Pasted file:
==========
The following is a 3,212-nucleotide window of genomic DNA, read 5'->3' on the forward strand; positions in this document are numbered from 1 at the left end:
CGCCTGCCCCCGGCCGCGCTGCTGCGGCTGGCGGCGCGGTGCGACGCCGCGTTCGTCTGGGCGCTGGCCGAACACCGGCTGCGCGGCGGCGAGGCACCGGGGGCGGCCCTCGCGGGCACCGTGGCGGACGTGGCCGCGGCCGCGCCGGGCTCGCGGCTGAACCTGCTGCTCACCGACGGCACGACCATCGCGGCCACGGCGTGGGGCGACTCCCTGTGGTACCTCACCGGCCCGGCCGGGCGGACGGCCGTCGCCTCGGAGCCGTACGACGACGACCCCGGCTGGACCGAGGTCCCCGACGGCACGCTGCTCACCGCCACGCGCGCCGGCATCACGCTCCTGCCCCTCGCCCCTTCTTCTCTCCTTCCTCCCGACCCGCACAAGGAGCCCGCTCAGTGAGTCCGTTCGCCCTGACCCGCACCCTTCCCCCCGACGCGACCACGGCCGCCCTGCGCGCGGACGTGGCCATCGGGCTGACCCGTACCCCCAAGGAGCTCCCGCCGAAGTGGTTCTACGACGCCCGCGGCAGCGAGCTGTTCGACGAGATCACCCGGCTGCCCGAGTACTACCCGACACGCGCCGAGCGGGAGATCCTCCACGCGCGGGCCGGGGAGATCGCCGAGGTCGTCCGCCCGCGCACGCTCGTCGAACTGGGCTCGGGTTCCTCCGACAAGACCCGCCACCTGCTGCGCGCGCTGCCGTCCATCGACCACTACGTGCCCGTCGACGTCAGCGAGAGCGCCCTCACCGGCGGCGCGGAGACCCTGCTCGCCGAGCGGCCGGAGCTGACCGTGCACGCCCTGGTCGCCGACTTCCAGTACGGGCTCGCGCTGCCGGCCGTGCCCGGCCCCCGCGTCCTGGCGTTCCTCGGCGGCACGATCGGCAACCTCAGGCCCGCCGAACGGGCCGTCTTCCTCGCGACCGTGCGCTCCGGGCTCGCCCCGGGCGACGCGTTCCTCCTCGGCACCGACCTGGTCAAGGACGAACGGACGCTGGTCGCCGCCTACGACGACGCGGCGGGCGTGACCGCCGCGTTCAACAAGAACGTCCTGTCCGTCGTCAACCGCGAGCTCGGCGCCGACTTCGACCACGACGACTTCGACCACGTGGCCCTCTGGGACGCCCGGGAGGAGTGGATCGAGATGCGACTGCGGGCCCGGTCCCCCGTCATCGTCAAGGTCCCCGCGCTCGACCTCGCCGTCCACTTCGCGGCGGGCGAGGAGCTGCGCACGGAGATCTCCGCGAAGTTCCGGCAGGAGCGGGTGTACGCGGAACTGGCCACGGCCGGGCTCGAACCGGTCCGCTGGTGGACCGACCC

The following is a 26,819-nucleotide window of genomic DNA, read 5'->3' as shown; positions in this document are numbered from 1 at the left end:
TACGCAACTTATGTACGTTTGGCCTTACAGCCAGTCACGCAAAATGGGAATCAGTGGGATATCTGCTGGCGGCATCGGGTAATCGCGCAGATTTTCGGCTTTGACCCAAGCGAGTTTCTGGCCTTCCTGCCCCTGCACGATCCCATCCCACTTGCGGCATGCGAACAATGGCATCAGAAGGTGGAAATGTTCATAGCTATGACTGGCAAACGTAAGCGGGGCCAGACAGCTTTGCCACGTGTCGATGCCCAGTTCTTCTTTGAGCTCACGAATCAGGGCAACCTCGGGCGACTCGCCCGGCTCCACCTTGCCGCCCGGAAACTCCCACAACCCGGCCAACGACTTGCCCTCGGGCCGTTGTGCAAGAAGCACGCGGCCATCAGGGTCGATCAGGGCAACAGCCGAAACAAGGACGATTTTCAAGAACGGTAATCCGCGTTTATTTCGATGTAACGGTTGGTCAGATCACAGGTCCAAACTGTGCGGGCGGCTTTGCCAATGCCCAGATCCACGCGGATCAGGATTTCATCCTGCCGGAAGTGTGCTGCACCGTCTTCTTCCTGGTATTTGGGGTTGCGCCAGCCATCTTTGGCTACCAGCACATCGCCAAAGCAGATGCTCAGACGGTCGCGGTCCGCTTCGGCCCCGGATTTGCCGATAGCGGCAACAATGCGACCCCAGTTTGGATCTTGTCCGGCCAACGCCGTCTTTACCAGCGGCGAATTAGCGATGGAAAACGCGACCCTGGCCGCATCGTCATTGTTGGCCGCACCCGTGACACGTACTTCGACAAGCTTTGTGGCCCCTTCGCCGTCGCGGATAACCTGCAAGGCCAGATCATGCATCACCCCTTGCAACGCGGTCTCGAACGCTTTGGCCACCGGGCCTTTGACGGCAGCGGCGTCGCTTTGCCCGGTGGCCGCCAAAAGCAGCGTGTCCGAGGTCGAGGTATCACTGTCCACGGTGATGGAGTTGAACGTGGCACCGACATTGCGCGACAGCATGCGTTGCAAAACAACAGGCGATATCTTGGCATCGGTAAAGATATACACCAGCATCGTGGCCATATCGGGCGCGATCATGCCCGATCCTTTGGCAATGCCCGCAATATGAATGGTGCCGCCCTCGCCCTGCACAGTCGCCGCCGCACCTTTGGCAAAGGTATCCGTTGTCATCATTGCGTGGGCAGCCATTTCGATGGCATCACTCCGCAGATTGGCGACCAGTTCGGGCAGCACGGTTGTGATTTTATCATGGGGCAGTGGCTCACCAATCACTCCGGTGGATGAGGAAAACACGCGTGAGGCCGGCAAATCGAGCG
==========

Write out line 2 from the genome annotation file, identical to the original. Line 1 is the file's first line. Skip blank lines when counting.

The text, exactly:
CGCCTGCCCCCGGCCGCGCTGCTGCGGCTGGCGGCGCGGTGCGACGCCGCGTTCGTCTGGGCGCTGGCCGAACACCGGCTGCGCGGCGGCGAGGCACCGGGGGCGGCCCTCGCGGGCACCGTGGCGGACGTGGCCGCGGCCGCGCCGGGCTCGCGGCTGAACCTGCTGCTCACCGACGGCACGACCATCGCGGCCACGGCGTGGGGCGACTCCCTGTGGTACCTCACCGGCCCGGCCGGGCGGACGGCCGTCGCCTCGGAGCCGTACGACGACGACCCCGGCTGGACCGAGGTCCCCGACGGCACGCTGCTCACCGCCACGCGCGCCGGCATCACGCTCCTGCCCCTCGCCCCTTCTTCTCTCCTTCCTCCCGACCCGCACAAGGAGCCCGCTCAGTGAGTCCGTTCGCCCTGACCCGCACCCTTCCCCCCGACGCGACCACGGCCGCCCTGCGCGCGGACGTGGCCATCGGGCTGACCCGTACCCCCAAGGAGCTCCCGCCGAAGTGGTTCTACGACGCCCGCGGCAGCGAGCTGTTCGACGAGATCACCCGGCTGCCCGAGTACTACCCGACACGCGCCGAGCGGGAGATCCTCCACGCGCGGGCCGGGGAGATCGCCGAGGTCGTCCGCCCGCGCACGCTCGTCGAACTGGGCTCGGGTTCCTCCGACAAGACCCGCCACCTGCTGCGCGCGCTGCCGTCCATCGACCACTACGTGCCCGTCGACGTCAGCGAGAGCGCCCTCACCGGCGGCGCGGAGACCCTGCTCGCCGAGCGGCCGGAGCTGACCGTGCACGCCCTGGTCGCCGACTTCCAGTACGGGCTCGCGCTGCCGGCCGTGCCCGGCCCCCGCGTCCTGGCGTTCCTCGGCGGCACGATCGGCAACCTCAGGCCCGCCGAACGGGCCGTCTTCCTCGCGACCGTGCGCTCCGGGCTCGCCCCGGGCGACGCGTTCCTCCTCGGCACCGACCTGGTCAAGGACGAACGGACGCTGGTCGCCGCCTACGACGACGCGGCGGGCGTGACCGCCGCGTTCAACAAGAACGTCCTGTCCGTCGTCAACCGCGAGCTCGGCGCCGACTTCGACCACGACGACTTCGACCACGTGGCCCTCTGGGACGCCCGGGAGGAGTGGATCGAGATGCGACTGCGGGCCCGGTCCCCCGTCATCGTCAAGGTCCCCGCGCTCGACCTCGCCGTCCACTTCGCGGCGGGCGAGGAGCTGCGCACGGAGATCTCCGCGAAGTTCCGGCAGGAGCGGGTGTACGCGGAACTGGCCACGGCCGGGCTCGAACCGGTCCGCTGGTGGACCGACCC